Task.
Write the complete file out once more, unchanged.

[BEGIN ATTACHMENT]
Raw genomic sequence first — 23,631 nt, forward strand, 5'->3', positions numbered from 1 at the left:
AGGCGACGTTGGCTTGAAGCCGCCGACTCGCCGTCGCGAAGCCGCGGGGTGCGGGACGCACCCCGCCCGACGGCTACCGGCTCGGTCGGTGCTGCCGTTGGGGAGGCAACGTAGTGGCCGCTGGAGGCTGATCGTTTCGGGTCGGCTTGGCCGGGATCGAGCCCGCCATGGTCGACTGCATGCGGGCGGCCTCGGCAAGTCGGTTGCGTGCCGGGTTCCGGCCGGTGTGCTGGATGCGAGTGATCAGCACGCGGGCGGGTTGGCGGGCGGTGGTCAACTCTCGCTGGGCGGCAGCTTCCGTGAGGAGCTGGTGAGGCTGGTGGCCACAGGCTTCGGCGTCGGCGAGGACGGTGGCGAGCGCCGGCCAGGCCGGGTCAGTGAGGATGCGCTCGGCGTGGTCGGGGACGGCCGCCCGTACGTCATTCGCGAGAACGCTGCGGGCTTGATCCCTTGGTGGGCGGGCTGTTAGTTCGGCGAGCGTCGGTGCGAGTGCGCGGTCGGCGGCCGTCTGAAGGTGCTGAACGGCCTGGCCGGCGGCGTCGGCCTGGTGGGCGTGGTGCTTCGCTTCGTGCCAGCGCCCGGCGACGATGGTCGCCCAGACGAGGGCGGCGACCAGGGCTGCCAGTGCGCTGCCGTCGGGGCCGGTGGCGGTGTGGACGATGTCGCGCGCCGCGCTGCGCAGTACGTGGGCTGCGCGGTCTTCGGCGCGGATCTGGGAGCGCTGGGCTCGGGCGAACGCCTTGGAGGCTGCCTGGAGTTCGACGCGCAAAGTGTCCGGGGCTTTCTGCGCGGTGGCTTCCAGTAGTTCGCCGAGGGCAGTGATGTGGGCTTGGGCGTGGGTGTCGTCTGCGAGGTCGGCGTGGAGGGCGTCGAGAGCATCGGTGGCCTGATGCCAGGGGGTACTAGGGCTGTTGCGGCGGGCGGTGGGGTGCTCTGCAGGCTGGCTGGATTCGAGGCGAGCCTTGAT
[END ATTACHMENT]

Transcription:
Raw genomic sequence first — 23,631 nt, forward strand, 5'->3', positions numbered from 1 at the left:
AGGCGACGTTGGCTTGAAGCCGCCGACTCGCCGTCGCGAAGCCGCGGGGTGCGGGACGCACCCCGCCCGACGGCTACCGGCTCGGTCGGTGCTGCCGTTGGGGAGGCAACGTAGTGGCCGCTGGAGGCTGATCGTTTCGGGTCGGCTTGGCCGGGATCGAGCCCGCCATGGTCGACTGCATGCGGGCGGCCTCGGCAAGTCGGTTGCGTGCCGGGTTCCGGCCGGTGTGCTGGATGCGAGTGATCAGCACGCGGGCGGGTTGGCGGGCGGTGGTCAACTCTCGCTGGGCGGCAGCTTCCGTGAGGAGCTGGTGAGGCTGGTGGCCACAGGCTTCGGCGTCGGCGAGGACGGTGGCGAGCGCCGGCCAGGCCGGGTCAGTGAGGATGCGCTCGGCGTGGTCGGGGACGGCCGCCCGTACGTCATTCGCGAGAACGCTGCGGGCTTGATCCCTTGGTGGGCGGGCTGTTAGTTCGGCGAGCGTCGGTGCGAGTGCGCGGTCGGCGGCCGTCTGAAGGTGCTGAACGGCCTGGCCGGCGGCGTCGGCCTGGTGGGCGTGGTGCTTCGCTTCGTGCCAGCGCCCGGCGACGATGGTCGCCCAGACGAGGGCGGCGACCAGGGCTGCCAGTGCGCTGCCGTCGGGGCCGGTGGCGGTGTGGACGATGTCGCGCGCCGCGCTGCGCAGTACGTGGGCTGCGCGGTCTTCGGCGCGGATCTGGGAGCGCTGGGCTCGGGCGAACGCCTTGGAGGCTGCCTGGAGTTCGACGCGCAAAGTGTCCGGGGCTTTCTGCGCGGTGGCTTCCAGTAGTTCGCCGAGGGCAGTGATGTGGGCTTGGGCGTGGGTGTCGTCTGCGAGGTCGGCGTGGAGGGCGTCGAGAGCATCGGTGGCCTGATGCCAGGGGGTACTAGGGCTGTTGCGGCGGGCGGTGGGGTGCTCTGCAGGCTGGCTGGATTCGAGGCGAGCCTTGAT